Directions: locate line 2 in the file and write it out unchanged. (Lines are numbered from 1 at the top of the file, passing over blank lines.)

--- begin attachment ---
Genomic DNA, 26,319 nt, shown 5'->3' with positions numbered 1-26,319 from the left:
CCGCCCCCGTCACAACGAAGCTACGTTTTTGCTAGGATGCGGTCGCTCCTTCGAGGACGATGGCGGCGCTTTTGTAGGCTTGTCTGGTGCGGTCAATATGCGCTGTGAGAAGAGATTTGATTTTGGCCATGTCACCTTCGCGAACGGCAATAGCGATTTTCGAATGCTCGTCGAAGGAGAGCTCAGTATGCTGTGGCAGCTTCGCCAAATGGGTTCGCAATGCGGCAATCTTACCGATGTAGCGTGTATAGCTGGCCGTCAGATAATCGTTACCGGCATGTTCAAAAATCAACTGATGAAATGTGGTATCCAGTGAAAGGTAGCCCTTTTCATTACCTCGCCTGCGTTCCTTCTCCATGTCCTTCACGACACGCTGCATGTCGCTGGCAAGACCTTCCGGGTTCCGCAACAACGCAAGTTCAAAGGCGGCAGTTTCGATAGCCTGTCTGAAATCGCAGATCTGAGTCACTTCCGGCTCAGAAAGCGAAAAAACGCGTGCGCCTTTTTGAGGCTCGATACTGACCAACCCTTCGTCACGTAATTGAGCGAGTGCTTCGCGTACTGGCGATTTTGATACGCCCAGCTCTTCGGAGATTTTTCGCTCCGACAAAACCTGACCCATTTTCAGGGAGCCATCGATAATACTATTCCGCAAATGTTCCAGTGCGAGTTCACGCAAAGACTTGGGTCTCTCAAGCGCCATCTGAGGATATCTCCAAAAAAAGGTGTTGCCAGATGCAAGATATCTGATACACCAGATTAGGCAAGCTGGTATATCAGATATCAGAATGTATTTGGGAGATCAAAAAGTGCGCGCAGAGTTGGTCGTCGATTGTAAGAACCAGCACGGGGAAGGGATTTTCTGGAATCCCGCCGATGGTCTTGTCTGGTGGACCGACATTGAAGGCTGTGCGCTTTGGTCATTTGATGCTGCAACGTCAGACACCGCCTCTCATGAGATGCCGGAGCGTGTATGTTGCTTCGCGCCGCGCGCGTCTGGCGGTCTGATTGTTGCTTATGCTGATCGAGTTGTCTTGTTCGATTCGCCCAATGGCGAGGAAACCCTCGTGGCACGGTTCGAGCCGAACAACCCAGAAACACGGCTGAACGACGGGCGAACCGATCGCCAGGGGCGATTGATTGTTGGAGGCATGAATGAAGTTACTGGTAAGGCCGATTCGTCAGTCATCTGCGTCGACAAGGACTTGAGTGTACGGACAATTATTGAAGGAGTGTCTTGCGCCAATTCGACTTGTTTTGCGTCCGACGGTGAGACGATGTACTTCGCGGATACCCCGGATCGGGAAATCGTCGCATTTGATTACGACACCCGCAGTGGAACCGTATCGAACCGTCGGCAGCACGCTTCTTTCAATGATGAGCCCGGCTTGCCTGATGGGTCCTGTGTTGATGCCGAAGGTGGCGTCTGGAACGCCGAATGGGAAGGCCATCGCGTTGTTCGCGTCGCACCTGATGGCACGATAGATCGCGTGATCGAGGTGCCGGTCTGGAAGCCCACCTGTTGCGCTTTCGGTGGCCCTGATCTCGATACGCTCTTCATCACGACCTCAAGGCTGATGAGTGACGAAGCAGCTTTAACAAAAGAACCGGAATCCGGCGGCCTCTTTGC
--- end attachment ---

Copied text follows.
CCGCCCCCGTCACAACGAAGCTACGTTTTTGCTAGGATGCGGTCGCTCCTTCGAGGACGATGGCGGCGCTTTTGTAGGCTTGTCTGGTGCGGTCAATATGCGCTGTGAGAAGAGATTTGATTTTGGCCATGTCACCTTCGCGAACGGCAATAGCGATTTTCGAATGCTCGTCGAAGGAGAGCTCAGTATGCTGTGGCAGCTTCGCCAAATGGGTTCGCAATGCGGCAATCTTACCGATGTAGCGTGTATAGCTGGCCGTCAGATAATCGTTACCGGCATGTTCAAAAATCAACTGATGAAATGTGGTATCCAGTGAAAGGTAGCCCTTTTCATTACCTCGCCTGCGTTCCTTCTCCATGTCCTTCACGACACGCTGCATGTCGCTGGCAAGACCTTCCGGGTTCCGCAACAACGCAAGTTCAAAGGCGGCAGTTTCGATAGCCTGTCTGAAATCGCAGATCTGAGTCACTTCCGGCTCAGAAAGCGAAAAAACGCGTGCGCCTTTTTGAGGCTCGATACTGACCAACCCTTCGTCACGTAATTGAGCGAGTGCTTCGCGTACTGGCGATTTTGATACGCCCAGCTCTTCGGAGATTTTTCGCTCCGACAAAACCTGACCCATTTTCAGGGAGCCATCGATAATACTATTCCGCAAATGTTCCAGTGCGAGTTCACGCAAAGACTTGGGTCTCTCAAGCGCCATCTGAGGATATCTCCAAAAAAAGGTGTTGCCAGATGCAAGATATCTGATACACCAGATTAGGCAAGCTGGTATATCAGATATCAGAATGTATTTGGGAGATCAAAAAGTGCGCGCAGAGTTGGTCGTCGATTGTAAGAACCAGCACGGGGAAGGGATTTTCTGGAATCCCGCCGATGGTCTTGTCTGGTGGACCGACATTGAAGGCTGTGCGCTTTGGTCATTTGATGCTGCAACGTCAGACACCGCCTCTCATGAGATGCCGGAGCGTGTATGTTGCTTCGCGCCGCGCGCGTCTGGCGGTCTGATTGTTGCTTATGCTGATCGAGTTGTCTTGTTCGATTCGCCCAATGGCGAGGAAACCCTCGTGGCACGGTTCGAGCCGAACAACCCAGAAACACGGCTGAACGACGGGCGAACCGATCGCCAGGGGCGATTGATTGTTGGAGGCATGAATGAAGTTACTGGTAAGGCCGATTCGTCAGTCATCTGCGTCGACAAGGACTTGAGTGTACGGACAATTATTGAAGGAGTGTCTTGCGCCAATTCGACTTGTTTTGCGTCCGACGGTGAGACGATGTACTTCGCGGATACCCCGGATCGGGAAATCGTCGCATTTGATTACGACACCCGCAGTGGAACCGTATCGAACCGTCGGCAGCACGCTTCTTTCAATGATGAGCCCGGCTTGCCTGATGGGTCCTGTGTTGATGCCGAAGGTGGCGTCTGGAACGCCGAATGGGAAGGCCATCGCGTTGTTCGCGTCGCACCTGATGGCACGATAGATCGCGTGATCGAGGTGCCGGTCTGGAAGCCCACCTGTTGCGCTTTCGGTGGCCCTGATCTCGATACGCTCTTCATCACGACCTCAAGGCTGATGAGTGACGAAGCAGCTTTAACAAAAGAACCGGAATCCGGCGGCCTCTTTGC